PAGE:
Gold H2 spun out of Cemvita last year with Moji Karimi, co-founder of Cemvita, leading the transition. Gold H2 spun out after successfully piloting its microbial hydrogen technology, producing hydrogen below 80 cents per kilogram.

The Gold H2 venture had been a business unit within Cemvita.

“I was drawn to Gold H2 because of its innovative mission to support the U.S. economy in this historical energy transition,” Sekhon says in a news release. “Over the last few years, my team [at NextEra] was heavily focused on the commercialization of clean hydrogen. When I came across Gold H2, it was clear that it was superior to each of its counterparts in both cost and [carbon intensity].”

Gold H2 explains that oil and gas companies have wrestled for decades with what to do with exhausted oil fields. With Gold H2’s first-of-its-kind biotechnology, these companies can find productive uses for oil wells by producing clean hydrogen at a low cost, the startup says.

“There is so much opportunity ahead of Gold H2 as the first company to use microbes in the subsurface to create a clean energy source,” Sekhon says. “Driving this dynamic industry change to empower clean hydrogen fuel production will be extremely rewarding.”

In 2022, Gold H2 celebrated its successful Permian Basin pilot and raised early-stage funding. In addition to Gold H2, Cemvita also spun out a resource mining operation called Endolith. In a podcast episode, Karimi discussed Cemvita's growth and spinout opportunities.

Rice University's student startup competition names 2024 winners, awards $100,000 in prizes

taking home the W

A group of Rice University student-founded companies shared $100,000 of cash prizes at an annual startup competition.

Liu Idea Lab for Innovation and Entrepreneurship's H. Albert Napier Rice Launch Challenge, hosted by Rice earlier this month, named its winners for 2024. HEXASpec, a company that's created a new material to improve heat management for the semiconductor industry, won the top prize and $50,000 cash.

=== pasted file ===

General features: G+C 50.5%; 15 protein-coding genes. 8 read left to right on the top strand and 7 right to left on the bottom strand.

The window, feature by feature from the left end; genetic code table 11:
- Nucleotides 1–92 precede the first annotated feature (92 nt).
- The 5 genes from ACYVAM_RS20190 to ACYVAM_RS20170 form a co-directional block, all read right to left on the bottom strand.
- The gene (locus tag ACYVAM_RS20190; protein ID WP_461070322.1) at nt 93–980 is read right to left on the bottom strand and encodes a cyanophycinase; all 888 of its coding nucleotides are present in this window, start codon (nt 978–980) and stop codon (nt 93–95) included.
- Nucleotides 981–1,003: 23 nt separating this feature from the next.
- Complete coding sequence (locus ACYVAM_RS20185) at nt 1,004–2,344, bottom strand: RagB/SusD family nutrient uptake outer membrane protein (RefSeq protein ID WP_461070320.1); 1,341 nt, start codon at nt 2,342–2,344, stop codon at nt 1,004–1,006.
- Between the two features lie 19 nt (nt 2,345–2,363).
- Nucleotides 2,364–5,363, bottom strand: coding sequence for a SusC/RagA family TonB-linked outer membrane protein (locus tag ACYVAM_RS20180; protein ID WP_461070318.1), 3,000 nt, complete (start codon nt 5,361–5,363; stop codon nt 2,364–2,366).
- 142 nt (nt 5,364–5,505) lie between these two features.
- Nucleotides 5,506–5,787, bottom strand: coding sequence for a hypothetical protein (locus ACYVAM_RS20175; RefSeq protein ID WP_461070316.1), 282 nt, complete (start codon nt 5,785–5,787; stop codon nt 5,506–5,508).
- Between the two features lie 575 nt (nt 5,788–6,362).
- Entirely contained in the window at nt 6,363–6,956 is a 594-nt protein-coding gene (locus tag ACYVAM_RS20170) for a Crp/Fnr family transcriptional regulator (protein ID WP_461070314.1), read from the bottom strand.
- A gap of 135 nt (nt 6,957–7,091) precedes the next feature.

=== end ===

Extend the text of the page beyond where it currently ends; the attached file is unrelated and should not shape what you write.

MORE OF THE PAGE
Founded by Rice Ph.D. candidates Tianshu Zhai and Chen-Yang Lin, who are a part of Lilie’s 2024 Innovation Fellows program, HEXASpec is improving efficiency and sustainability within the semiconductor industry, which usually consumes millions of gallons of water used to cool data centers. According to Rice's news release, HEXASpec's "next-generation chip packaging offer 20 times higher thermal conductivity and improved protection performance, cooling the chips faster and reducing the operational surface temperature."

The rest of the winners included:

  • Second place and $25,000: CoFlux Purification
  • Third place and $15,000: Bonfire
  • Outstanding Achievement in Social Impact Award and $1,500: EmpowerU
  • Outstanding Achievement in Artificial Intelligence and $1,000: Sups and Levytation
  • Outstanding Achievement in Consumer Goods Prize and $1,000: The Blind Bag
  • Frank Liu Jr. Prize for Creative Innovations in Music, Fashion and the Arts and $1,500: Melody
  • Outstanding Achievement in Climate Solutions Prizes and $1,000: Solidec and HEXASpec
  • Outstanding Undergraduate Startup Award and $2,500: Women’s Wave
  • Audience Choice Award and $2,000: CoFlux Purification

The NRLC, open to Rice students, is Lilie's hallmark event. Last year's winner was fashion tech startup, Goldie.

“We are the home of everything entrepreneurship, innovation and research commercialization for the entire Rice student, faculty and alumni communities,” Kyle Judah, executive director at Lilie, says in a news release. “We’re a place for you to immerse yourself in a problem you care about, to experiment, to try and fail and keep trying and trying and trying again amongst a community of fellow rebels, coloring outside the lines of convention."

This year, the competition started with 100 student venture teams before being whittled down to the final five at the championship. The program is supported by Lilie’s mentor team, Frank Liu and the Liu Family Foundation, Rice Business, Rice’s Office of Innovation, and other donors

“The heart and soul of what we’re doing to really take it to the next level with entrepreneurship here at Rice is this fantastic team,” Peter Rodriguez, dean of Rice Business, adds. “And they’re doing an outstanding job every year, reaching further, bringing in more students. My understanding is we had more than 100 teams submit applications. It’s an extraordinarily high number. It tells you a lot about what we have at Rice and what this team has been cooking and making happen here at Rice for a long, long time.”

HEXASpec was founded by Rice Ph.D. candidates Tianshu Zhai and Chen-Yang Lin, who are a part of Lilie’s 2024 Innovation Fellows program. Photo courtesy of Rice